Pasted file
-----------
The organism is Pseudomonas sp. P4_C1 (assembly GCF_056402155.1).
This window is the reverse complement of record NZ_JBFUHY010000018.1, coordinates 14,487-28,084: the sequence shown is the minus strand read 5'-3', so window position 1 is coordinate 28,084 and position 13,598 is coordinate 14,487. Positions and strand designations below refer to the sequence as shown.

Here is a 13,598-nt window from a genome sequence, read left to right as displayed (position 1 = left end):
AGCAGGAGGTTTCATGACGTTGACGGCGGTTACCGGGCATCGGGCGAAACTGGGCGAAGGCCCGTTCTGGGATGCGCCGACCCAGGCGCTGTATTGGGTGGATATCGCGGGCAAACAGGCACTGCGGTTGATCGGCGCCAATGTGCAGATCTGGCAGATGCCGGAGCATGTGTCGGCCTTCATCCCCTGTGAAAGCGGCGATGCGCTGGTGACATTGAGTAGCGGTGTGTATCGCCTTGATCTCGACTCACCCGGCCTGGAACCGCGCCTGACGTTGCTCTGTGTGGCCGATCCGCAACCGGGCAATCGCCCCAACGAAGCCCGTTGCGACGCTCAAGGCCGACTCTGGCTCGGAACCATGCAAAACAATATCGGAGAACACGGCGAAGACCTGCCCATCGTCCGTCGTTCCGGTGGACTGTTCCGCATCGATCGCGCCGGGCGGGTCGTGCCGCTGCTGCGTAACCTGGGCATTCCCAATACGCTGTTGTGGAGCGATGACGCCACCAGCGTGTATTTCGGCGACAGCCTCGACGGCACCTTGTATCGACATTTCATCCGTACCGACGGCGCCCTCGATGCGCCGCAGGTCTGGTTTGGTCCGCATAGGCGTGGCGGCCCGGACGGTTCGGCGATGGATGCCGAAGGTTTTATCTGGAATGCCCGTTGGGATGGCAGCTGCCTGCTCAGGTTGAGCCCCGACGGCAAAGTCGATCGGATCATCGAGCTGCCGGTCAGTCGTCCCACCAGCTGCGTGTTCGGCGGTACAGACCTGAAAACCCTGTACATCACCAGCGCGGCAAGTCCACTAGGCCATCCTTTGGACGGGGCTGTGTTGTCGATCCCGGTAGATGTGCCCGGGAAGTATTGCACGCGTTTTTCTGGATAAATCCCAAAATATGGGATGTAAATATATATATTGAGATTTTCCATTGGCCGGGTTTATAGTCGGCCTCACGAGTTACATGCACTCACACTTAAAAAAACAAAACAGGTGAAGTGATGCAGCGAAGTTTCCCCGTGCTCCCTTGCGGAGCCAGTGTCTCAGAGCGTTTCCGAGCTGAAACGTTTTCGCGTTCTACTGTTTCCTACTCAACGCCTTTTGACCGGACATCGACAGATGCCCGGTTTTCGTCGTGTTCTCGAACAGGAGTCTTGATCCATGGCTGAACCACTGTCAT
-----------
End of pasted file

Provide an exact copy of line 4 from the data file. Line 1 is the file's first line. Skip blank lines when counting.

AGCAGGAGGTTTCATGACGTTGACGGCGGTTACCGGGCATCGGGCGAAACTGGGCGAAGGCCCGTTCTGGGATGCGCCGACCCAGGCGCTGTATTGGGTGGATATCGCGGGCAAACAGGCACTGCGGTTGATCGGCGCCAATGTGCAGATCTGGCAGATGCCGGAGCATGTGTCGGCCTTCATCCCCTGTGAAAGCGGCGATGCGCTGGTGACATTGAGTAGCGGTGTGTATCGCCTTGATCTCGACTCACCCGGCCTGGAACCGCGCCTGACGTTGCTCTGTGTGGCCGATCCGCAACCGGGCAATCGCCCCAACGAAGCCCGTTGCGACGCTCAAGGCCGACTCTGGCTCGGAACCATGCAAAACAATATCGGAGAACACGGCGAAGACCTGCCCATCGTCCGTCGTTCCGGTGGACTGTTCCGCATCGATCGCGCCGGGCGGGTCGTGCCGCTGCTGCGTAACCTGGGCATTCCCAATACGCTGTTGTGGAGCGATGACGCCACCAGCGTGTATTTCGGCGACAGCCTCGACGGCACCTTGTATCGACATTTCATCCGTACCGACGGCGCCCTCGATGCGCCGCAGGTCTGGTTTGGTCCGCATAGGCGTGGCGGCCCGGACGGTTCGGCGATGGATGCCGAAGGTTTTATCTGGAATGCCCGTTGGGATGGCAGCTGCCTGCTCAGGTTGAGCCCCGACGGCAAAGTCGATCGGATCATCGAGCTGCCGGTCAGTCGTCCCACCAGCTGCGTGTTCGGCGGTACAGACCTGAAAACCCTGTACATCACCAGCGCGGCAAGTCCACTAGGCCATCCTTTGGACGGGGCTGTGTTGTCGATCCCGGTAGATGTGCCCGGGAAGTATTGCACGCGTTTTTCTGGATAAATCCCAAAATATGGGATGTAAATATATATATTGAGATTTTCCATTGGCCGGGTTTATAGTCGGCCTCACGAGTTACATGCACTCACACTTAAAAAAACAAAACAGGTGAAGTGATGCAGCGAAGTTTCCCCGTGCTCCCTTGCGGAGCCAGTGTCTCAGAGCGTTTCCGAGCTGAAACGTTTTCGCGTTCTACTGTTTCCTACTCAACGCCTTTTGACCGGACATCGACAGATGCCCGGTTTTCGTCGTGTTCTCGAACAGGAGTCTTGATCCATGGCTGAACCACTGTCAT